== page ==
by Steven J. Owens (unless otherwise attributed)
Somebody once asked me:
>How do "secure" websites work? How is the encryption carried out?
>Does it differ from browser to browser? I am interested because I
>recently started on-line banking.
Well, since I spent most of the last year consulting at a major national bank's web department, guess I'll take a crack at this one. The short answer first:
1) They use SSL servers and browsers that support SSL.
2) Using a public key encryption system that encrypts packets at the sockets layer (hence the acronym SSL, Secure Sockets Layer).
3) Not appreciably; if the browser supports SSL it doesn't care what brand of SSL server it's talking to.
Now the long answer... long and disjointed, but I'm tired and this is just something quick I'm dashing off. Those much more familiar with the technology are invited to kibbitz like crazy.
What "secure" means depends on who's using it - and when. There're a couple different means of secure transactions on the web, but the one most people refer to is "SSL", which stands for "Secure Sockets Layer" encryption. "Online banking" is vague; you might be referring to First Virtual Bank or Cybercash or somebody else, for all I know, and they use entirely other systems than SSL (though cybercash now offers credit card processing that uses SSL to protect the transaction). So for now I'll assume you're talking about SSL.
Netscape came up with SSL (don't know, offhand, whether they invented it or bought it - the one time I talked to a Netscape engineer about it, he seemed pretty clueless, but then again...). They published the standard and other browsers and servers have licensed it, although the Netscape Commerce Server still pretty much dominates the market, last time I checked. (Since this writing Netscape's buyout and breakup took place and now the Netscape webserver is the Sun IPlanet server, and there are now a lot more players in the SSL arena).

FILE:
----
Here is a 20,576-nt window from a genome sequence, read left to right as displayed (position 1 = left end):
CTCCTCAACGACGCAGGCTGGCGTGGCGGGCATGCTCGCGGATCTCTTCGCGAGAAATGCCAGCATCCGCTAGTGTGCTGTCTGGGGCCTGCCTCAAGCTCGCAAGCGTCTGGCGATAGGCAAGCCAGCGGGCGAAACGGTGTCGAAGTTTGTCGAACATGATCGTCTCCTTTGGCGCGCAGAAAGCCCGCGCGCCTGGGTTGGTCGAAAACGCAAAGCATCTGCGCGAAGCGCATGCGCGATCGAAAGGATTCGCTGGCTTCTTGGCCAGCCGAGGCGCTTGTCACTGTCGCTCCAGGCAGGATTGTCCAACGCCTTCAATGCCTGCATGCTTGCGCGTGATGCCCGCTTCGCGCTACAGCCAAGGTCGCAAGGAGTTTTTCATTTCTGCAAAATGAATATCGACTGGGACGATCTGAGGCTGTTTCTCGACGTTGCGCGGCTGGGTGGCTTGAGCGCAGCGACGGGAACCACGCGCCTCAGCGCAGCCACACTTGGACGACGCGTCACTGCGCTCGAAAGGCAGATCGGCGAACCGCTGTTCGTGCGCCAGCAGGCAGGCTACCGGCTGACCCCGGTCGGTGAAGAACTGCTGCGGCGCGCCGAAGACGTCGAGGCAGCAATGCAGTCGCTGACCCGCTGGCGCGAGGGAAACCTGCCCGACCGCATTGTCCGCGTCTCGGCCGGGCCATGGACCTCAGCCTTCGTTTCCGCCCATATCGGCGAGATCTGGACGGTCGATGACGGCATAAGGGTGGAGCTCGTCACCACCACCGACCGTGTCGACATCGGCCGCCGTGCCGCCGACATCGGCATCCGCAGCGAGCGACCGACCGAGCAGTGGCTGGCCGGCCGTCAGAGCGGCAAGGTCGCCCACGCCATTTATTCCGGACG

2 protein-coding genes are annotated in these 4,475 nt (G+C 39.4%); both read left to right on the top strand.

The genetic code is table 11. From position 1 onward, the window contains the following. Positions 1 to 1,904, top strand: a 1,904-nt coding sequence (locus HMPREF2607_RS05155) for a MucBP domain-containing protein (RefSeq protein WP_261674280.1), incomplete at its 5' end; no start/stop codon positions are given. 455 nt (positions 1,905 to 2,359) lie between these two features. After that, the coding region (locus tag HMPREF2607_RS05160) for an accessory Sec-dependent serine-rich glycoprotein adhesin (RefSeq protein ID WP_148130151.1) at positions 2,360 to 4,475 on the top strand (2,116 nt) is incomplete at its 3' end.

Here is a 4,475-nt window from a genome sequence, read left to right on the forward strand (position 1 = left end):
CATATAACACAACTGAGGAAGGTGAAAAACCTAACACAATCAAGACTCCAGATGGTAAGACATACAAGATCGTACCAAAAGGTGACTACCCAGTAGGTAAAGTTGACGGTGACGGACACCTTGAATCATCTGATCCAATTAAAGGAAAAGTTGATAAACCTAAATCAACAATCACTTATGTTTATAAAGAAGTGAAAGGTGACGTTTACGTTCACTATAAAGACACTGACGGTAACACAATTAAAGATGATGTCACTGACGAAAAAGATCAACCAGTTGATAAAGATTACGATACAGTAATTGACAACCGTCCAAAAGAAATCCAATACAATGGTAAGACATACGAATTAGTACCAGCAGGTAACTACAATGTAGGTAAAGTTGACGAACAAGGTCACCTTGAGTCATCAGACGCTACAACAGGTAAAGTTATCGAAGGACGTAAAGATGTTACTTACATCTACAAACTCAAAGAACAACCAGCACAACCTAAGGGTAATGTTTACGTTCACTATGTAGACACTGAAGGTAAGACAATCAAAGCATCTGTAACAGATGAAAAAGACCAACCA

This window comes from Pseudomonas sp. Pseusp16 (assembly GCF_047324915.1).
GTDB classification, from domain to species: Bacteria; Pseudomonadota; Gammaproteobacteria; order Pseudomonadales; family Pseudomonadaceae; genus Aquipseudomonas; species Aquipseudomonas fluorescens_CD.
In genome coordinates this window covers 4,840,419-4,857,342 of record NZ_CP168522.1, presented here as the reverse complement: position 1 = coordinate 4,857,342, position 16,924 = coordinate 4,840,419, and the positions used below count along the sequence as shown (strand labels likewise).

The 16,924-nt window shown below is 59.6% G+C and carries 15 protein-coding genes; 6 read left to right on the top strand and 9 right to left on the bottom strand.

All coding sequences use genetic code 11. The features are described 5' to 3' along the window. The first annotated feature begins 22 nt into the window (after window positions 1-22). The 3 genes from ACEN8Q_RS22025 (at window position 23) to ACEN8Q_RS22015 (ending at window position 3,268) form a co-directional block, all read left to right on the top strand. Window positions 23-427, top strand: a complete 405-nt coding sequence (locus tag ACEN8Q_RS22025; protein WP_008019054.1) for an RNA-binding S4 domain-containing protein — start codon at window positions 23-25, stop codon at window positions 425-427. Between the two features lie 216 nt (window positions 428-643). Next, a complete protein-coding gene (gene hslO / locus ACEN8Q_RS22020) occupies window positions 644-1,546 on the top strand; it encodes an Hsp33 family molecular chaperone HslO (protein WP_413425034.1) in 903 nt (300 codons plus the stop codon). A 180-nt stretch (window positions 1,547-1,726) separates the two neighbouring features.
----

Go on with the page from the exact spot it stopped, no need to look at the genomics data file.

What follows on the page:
What SSL is, is a "zero knowledge transfer" encryption system that works based on some highly advanced mathematics, also used in public key encryption strategies. I'm not even going to begin to describe what Public Key Encryption is. Hm. Well, okay, I'll describe it a little bit.
Traditional encryption has this major problem, in that it works by having a "secret" key that is used to both encode and decode the information being sent. This means that unless you have some prior, secure method of transmitting the key to the destination, you can't have a secure communication. On a massive, public, random network like the Internet, this just doesn't cut it.
Public key encryption is mostly greek to me (well, okay, and some latin), but the essentials are that by some really odd math, instead of having one key for encoding and for decoding, you have two keys, one for encoding, one for decoding. Having the encoding key doesn't help you decode at all. So you can publish your encoding key to the whole world, and then people anywhere can just encode and send to you, and only you can decode.
There's a related issue of identifying people. How do you know a message comes from the people it says it comes from? Well, you could encode a special password with their public key, send it to them, and ask them to decode it and then reencode it, with your public key, and send it back to you. A bit awkward, but it makes sense. There's a shortcut, however, that I'm not even gonna begin to explain, which lets them do the same thing only without trading a bunch of messages beforehand.